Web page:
Jeff Steinberg's backyard oasis has a luxury pool with a walk-in beach, an integrated hot tub and a stream with local river rocks. But there's something it doesn't have: chlorine.
His natural swimming pool in Princeton, N.J., uses plants in an adjacent area to clean the water, creating an aquatic habitat that includes water lilies, lotuses and toads.
"We hear them croak as they dive for cover," Steinberg says, noting how the toads scurry to their home base among the plants when his wife, Julia, swims morning laps.
Such pools or swimming ponds, which started gaining popularity in Austria in the 1980s and then spread to other countries, are slowly making inroads in the United States. At least two dozen homes now have them, according to interviews with pool company executives, and Minneapolis officials say their city will soon be the first in the USA with a public natural pool.
Looks 'more like a lake'
"It won't look like a traditional pool. It will look more like a lake," says Cliff Swenson, project manager for the city's Webber Park, where the swimming hole is slated to open as early as August 2013. He says it will meet the water-quality standards for lakes, not pools - a difference that required the state legislature to approve it as a pilot project. Still, this is a man-made facility that will function as a pool.
Natural swimming pools often have lower maintenance costs than regular pools because they don't need chemicals and their lower-flow pumps use less electricity.
Yet their upfront costs may be higher. James Robyn, who runs New Jersey-based BioNova, says his company's pools cost the same amount per square foot to build, but they're typically twice as large. Half of the area is used as a regeneration pond, where plants embedded in gravel create a habitat for micro-organisms that remove pollutants from the water, while the gravel bed acts as a filter. Pumps circulate the water to the pool, and skimmers remove debris.
Chris Paquette, co-owner of Robin's Nest Aquatics in Hollis, Maine, says he lowers costs by using smaller regeneration zones and rainwater collected from a home's rooftop. He says the dozen "garden swim ponds" that he's built cost $30,000 to $160,000 - comparable to similarly sized regular pools with cement or tile bottoms but pricier than those with vinyl ones.
He says public health officials were hesitant, because it won't be a sterile environment. Yet he says similar venues in Europe haven't had bacteria problems, and the city will test the water two to three times a week. If a problem occurs, it will close the pool - as it does with others - and the water will be recirculated through the wetlands and retested prior to reopening.
Swenson says the project, which is expected to cost the same as a regular pool to build but less to operate, reflects the city's commitment to using sustainable measures to lower overall costs.
Similar ones will likely follow, says James Robyn, chief executive officer of BioNova USA, a company based in Hackettstown, N.J., that designs and builds natural swimming pools, including the Minneapolis one.
"The biggest motivating factor is that the pool is chlorine-free," Robyn says, citing a 2011 study by the U.S. Centers for Disease Control and Prevention that estimates that 28,071 injuries or illnesses - mostly minor respiratory, eye and skin problems - were caused by pool chemicals between 2002 and 2008. Chlorine, a skin irritant, has been shown to aggravate asthma.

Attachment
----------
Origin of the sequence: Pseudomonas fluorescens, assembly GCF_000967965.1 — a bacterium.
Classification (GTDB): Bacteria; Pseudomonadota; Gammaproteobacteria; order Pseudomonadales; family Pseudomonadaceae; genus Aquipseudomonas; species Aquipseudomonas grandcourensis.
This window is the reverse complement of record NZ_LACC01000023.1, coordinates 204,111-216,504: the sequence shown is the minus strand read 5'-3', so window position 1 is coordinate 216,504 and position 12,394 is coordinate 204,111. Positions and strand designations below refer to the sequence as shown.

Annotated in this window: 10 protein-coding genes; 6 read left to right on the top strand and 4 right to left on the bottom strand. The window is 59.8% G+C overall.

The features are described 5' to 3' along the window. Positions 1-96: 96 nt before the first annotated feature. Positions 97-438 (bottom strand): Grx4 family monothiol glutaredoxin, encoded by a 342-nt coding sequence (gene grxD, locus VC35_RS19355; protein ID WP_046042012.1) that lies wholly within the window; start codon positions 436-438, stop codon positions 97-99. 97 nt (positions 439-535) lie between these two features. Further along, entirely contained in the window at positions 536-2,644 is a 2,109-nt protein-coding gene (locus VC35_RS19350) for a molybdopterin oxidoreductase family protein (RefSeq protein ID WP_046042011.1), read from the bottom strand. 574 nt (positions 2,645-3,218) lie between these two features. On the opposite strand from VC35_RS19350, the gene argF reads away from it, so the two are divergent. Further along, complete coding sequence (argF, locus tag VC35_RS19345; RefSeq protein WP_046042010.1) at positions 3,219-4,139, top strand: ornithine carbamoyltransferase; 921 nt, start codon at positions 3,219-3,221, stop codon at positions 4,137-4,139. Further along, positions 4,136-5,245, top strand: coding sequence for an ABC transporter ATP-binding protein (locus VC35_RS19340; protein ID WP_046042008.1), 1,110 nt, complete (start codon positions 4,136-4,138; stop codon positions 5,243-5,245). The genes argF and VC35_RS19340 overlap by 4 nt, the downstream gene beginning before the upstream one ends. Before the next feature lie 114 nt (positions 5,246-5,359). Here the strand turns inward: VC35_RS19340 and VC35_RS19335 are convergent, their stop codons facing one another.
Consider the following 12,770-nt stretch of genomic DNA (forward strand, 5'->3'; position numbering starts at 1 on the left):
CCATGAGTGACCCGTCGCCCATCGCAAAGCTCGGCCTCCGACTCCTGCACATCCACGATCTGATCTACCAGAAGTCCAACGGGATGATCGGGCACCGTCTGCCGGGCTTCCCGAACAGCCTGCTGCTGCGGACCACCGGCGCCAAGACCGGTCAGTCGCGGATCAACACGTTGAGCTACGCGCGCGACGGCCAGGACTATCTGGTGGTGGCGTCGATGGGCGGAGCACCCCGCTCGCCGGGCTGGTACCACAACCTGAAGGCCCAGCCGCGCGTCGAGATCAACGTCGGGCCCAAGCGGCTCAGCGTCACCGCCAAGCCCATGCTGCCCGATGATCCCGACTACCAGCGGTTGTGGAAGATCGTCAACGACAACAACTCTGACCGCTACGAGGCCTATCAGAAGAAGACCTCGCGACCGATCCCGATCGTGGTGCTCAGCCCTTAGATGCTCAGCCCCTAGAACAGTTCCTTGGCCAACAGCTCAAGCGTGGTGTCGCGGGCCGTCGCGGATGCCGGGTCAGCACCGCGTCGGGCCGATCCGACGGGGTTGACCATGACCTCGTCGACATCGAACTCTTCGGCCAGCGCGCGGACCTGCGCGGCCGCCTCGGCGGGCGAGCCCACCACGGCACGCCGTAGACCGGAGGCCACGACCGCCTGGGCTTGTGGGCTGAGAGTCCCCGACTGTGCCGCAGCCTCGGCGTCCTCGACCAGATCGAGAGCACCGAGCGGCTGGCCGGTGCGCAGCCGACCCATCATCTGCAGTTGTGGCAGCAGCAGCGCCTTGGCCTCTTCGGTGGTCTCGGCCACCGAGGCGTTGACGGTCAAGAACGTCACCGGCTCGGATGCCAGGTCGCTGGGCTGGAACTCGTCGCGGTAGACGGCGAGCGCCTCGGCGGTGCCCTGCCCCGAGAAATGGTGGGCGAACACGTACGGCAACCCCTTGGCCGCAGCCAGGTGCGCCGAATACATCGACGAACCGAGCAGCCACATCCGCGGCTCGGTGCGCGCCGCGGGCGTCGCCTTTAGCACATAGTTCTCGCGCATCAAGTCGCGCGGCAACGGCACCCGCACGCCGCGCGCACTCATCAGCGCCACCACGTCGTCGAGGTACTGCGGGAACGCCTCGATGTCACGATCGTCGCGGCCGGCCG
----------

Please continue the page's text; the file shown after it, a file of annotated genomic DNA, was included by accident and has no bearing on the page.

"Clients like the fact it's a green product," he says.
"I have sensitive eyes, and it's really nice not to swim in chlorine," says John McDermott, who had a BioNova pool - finished this spring - built at his home in Nantucket, Mass.
Dive in to green water?
Chris Paquette, co-owner of Robin's Nest Aquatics in Hollis, Maine, sees great potential for the natural approach in homes but, citing strict U.S. water-quality standards, not in public projects.
The idea didn't fly in St. Paul - twin city of Minneapolis - when it was proposed a few years ago. "The key factor was timeline," says Michael Hahm, director of St. Paul Parks and Recreation. He says the city didn't have the time or money to wait for the legislative or code changes that would have likely been needed.
Another potential obstacle is water color. "I don't know many Americans who want green water," Paquette says, adding that algae can be a nuisance in the first three years of a swim pond, when the plants aren't mature enough to control it. He says ultraviolet sterilizers can help, but they add cost.
Some guests who have stayed at Au Cabaret Vert, a small eco-resort in Battambang, Cambodia, have complained about the greenish water and the handful of fish in its natural swimming pool. Others, in reviews on the travel website TripAdvisor.com, relish the natural experience.
"This is very sweet for your skin, and you can open your eyes under the water," says co-owner Mathieu Damperon, a native of France who got the idea from Germany.
The benefits have won over many foreigners. Michael Littleton, a British landscape designer and author of Natural Swimming Pools, says thousands of these pools - public and private - have been built in Europe since the 1980s and at least 100 in the United Kingdom since 2000. He says they blend well into the outdoors, often doubling as water gardens.
Steinberg says his family spends a lot of time in and around their natural pool, which has ultraviolet sterilizers and ozone generation to keep the water clear. His 14-year-old daughter picked a conventional diving board rather than the large rock that BioNova suggested.
"It's really been an outdoor room," he says. "We're looking forward to skating on it when we finally get a hard freeze."